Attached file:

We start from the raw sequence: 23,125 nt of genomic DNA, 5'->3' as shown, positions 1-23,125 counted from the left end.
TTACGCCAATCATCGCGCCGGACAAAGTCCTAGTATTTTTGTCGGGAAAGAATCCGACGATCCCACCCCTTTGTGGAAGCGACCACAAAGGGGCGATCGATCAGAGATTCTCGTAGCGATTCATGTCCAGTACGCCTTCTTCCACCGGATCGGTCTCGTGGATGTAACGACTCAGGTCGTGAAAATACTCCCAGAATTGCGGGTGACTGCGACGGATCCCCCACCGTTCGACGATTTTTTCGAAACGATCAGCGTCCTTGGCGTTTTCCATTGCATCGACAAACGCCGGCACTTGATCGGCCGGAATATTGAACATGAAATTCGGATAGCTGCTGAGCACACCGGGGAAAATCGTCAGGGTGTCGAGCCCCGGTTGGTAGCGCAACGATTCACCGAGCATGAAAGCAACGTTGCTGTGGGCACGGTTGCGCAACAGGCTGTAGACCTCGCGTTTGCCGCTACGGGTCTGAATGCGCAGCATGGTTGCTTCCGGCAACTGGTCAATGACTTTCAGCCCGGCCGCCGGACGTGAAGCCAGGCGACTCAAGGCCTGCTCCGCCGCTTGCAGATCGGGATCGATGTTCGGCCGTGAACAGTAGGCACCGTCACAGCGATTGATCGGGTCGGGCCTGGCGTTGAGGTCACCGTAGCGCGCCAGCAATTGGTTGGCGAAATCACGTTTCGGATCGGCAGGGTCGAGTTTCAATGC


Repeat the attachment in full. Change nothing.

We start from the raw sequence: 23,125 nt of genomic DNA, 5'->3' as shown, positions 1-23,125 counted from the left end.
TTACGCCAATCATCGCGCCGGACAAAGTCCTAGTATTTTTGTCGGGAAAGAATCCGACGATCCCACCCCTTTGTGGAAGCGACCACAAAGGGGCGATCGATCAGAGATTCTCGTAGCGATTCATGTCCAGTACGCCTTCTTCCACCGGATCGGTCTCGTGGATGTAACGACTCAGGTCGTGAAAATACTCCCAGAATTGCGGGTGACTGCGACGGATCCCCCACCGTTCGACGATTTTTTCGAAACGATCAGCGTCCTTGGCGTTTTCCATTGCATCGACAAACGCCGGCACTTGATCGGCCGGAATATTGAACATGAAATTCGGATAGCTGCTGAGCACACCGGGGAAAATCGTCAGGGTGTCGAGCCCCGGTTGGTAGCGCAACGATTCACCGAGCATGAAAGCAACGTTGCTGTGGGCACGGTTGCGCAACAGGCTGTAGACCTCGCGTTTGCCGCTACGGGTCTGAATGCGCAGCATGGTTGCTTCCGGCAACTGGTCAATGACTTTCAGCCCGGCCGCCGGACGTGAAGCCAGGCGACTCAAGGCCTGCTCCGCCGCTTGCAGATCGGGATCGATGTTCGGCCGTGAACAGTAGGCACCGTCACAGCGATTGATCGGGTCGGGCCTGGCGTTGAGGTCACCGTAGCGCGCCAGCAATTGGTTGGCGAAATCACGTTTCGGATCGGCAGGGTCGAGTTTCAATGC